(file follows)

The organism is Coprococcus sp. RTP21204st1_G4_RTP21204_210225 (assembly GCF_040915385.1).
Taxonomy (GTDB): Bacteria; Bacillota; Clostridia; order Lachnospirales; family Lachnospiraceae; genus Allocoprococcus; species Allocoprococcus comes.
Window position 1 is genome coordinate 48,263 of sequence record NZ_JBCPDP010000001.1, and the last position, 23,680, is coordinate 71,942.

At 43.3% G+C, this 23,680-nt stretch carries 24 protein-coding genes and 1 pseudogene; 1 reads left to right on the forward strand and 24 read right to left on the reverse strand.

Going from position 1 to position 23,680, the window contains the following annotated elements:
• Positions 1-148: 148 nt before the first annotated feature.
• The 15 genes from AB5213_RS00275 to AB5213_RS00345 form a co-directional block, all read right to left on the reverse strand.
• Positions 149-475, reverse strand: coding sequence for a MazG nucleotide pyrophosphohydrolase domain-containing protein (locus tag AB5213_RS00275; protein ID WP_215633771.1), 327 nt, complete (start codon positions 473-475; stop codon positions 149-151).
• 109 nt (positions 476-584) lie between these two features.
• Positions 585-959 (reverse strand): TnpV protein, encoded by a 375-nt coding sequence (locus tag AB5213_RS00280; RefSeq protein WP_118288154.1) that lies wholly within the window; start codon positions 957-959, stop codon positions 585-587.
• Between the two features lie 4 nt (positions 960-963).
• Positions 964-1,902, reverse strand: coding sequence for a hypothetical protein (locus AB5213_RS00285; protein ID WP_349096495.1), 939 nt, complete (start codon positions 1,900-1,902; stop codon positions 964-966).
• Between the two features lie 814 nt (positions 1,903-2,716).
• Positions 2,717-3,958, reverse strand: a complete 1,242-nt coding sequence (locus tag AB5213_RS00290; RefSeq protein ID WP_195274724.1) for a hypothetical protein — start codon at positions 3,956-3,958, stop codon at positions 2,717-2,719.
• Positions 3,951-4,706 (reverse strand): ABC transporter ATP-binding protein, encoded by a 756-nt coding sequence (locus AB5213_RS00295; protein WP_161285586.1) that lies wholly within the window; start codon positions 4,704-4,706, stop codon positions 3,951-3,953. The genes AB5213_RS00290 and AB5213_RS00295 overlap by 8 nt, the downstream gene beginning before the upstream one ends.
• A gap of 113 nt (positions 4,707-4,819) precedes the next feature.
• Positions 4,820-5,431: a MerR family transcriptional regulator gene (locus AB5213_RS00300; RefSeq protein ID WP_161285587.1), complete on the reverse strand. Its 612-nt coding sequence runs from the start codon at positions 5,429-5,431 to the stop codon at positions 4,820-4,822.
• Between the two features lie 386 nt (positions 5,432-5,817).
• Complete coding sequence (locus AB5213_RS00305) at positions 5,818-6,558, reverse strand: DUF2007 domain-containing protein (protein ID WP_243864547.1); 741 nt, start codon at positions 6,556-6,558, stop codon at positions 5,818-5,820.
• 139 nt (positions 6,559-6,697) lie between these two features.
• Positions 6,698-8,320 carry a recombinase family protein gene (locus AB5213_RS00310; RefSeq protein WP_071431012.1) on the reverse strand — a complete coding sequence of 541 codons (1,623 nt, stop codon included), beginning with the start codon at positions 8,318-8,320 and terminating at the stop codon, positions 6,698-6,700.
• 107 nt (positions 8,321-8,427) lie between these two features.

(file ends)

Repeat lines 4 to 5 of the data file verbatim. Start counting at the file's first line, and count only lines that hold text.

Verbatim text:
At 43.3% G+C, this 23,680-nt stretch carries 24 protein-coding genes and 1 pseudogene; 1 reads left to right on the forward strand and 24 read right to left on the reverse strand.

Going from position 1 to position 23,680, the window contains the following annotated elements: